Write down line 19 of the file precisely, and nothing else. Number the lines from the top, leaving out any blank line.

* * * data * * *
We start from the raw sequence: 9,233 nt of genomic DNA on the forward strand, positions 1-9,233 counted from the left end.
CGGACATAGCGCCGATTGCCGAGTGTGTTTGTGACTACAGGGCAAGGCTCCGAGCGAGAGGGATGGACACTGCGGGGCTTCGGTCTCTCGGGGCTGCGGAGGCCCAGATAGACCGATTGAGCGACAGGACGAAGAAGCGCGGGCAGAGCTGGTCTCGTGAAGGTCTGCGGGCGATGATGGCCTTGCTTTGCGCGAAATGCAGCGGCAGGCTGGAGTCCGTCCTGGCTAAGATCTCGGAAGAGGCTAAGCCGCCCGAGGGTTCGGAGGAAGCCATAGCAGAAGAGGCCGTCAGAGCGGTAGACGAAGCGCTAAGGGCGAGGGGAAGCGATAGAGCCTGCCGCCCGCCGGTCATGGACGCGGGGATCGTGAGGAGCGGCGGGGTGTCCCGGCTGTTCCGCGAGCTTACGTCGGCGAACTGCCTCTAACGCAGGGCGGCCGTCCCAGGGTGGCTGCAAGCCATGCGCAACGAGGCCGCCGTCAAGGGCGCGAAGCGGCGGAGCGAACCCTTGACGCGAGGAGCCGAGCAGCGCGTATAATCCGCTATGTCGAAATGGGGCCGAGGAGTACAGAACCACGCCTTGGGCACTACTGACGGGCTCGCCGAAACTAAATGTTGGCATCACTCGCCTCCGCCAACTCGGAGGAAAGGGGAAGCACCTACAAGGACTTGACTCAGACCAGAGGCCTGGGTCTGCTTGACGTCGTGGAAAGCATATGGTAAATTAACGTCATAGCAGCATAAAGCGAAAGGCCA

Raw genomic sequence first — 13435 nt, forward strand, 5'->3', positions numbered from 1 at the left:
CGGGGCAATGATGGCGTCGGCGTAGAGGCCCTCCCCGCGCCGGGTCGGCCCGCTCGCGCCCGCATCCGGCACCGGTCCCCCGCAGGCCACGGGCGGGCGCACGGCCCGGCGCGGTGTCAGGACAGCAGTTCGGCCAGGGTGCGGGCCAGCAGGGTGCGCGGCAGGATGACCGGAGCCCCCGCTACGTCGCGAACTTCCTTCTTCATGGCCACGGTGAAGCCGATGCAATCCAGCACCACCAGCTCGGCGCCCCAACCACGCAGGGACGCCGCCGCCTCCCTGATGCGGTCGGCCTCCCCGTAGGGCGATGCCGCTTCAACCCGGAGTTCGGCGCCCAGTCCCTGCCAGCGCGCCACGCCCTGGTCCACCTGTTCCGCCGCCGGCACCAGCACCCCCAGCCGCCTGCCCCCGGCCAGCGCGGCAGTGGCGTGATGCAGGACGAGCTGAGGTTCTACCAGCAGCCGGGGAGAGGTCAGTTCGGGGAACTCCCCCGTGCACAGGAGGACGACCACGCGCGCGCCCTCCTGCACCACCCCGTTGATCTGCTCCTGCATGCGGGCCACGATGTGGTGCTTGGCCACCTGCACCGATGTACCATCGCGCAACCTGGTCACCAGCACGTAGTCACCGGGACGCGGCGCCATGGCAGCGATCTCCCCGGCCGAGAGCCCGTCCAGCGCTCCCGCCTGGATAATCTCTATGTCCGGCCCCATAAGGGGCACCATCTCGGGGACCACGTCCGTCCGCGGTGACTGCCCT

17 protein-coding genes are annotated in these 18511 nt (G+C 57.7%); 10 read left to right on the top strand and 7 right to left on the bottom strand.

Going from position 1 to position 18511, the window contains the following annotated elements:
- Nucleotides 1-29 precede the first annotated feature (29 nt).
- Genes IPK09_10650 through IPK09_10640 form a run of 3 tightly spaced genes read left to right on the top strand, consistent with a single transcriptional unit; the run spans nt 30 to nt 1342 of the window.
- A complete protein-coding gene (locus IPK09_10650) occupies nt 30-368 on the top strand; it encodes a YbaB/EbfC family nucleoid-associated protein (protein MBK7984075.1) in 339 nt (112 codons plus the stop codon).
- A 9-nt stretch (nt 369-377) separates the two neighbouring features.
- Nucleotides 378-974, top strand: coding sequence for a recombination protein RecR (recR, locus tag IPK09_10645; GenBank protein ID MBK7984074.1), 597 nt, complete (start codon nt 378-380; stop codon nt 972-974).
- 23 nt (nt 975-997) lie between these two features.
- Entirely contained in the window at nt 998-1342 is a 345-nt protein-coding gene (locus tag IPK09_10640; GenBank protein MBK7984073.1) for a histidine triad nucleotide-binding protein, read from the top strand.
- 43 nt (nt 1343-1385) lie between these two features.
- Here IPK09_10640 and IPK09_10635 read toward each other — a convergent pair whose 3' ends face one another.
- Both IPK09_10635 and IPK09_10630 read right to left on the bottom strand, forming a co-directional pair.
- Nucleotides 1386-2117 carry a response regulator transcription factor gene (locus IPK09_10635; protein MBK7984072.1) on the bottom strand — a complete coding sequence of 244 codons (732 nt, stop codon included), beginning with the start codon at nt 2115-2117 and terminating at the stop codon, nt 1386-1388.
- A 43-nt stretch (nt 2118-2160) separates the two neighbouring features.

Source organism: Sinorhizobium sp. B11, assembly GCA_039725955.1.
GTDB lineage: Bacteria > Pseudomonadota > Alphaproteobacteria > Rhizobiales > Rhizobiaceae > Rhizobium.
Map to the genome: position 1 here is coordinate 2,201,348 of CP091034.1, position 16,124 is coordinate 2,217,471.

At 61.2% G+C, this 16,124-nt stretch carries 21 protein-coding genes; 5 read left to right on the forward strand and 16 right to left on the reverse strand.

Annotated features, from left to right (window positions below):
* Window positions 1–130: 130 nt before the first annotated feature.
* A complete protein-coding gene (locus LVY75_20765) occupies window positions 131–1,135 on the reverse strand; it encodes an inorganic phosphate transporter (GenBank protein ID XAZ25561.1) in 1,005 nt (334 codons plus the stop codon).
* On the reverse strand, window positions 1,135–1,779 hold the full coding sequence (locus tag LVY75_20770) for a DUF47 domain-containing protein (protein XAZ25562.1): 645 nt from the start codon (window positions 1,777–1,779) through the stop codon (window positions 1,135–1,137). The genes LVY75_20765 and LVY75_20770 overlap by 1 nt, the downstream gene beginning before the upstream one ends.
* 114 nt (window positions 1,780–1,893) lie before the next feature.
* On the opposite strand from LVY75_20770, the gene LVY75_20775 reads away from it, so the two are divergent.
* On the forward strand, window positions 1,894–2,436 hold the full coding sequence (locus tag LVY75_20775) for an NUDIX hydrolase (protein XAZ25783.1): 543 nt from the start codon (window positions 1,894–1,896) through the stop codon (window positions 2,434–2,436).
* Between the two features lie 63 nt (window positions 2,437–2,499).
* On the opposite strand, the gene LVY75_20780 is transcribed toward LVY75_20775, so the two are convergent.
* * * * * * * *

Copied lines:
Source organism: Sinorhizobium sp. B11, assembly GCA_039725955.1.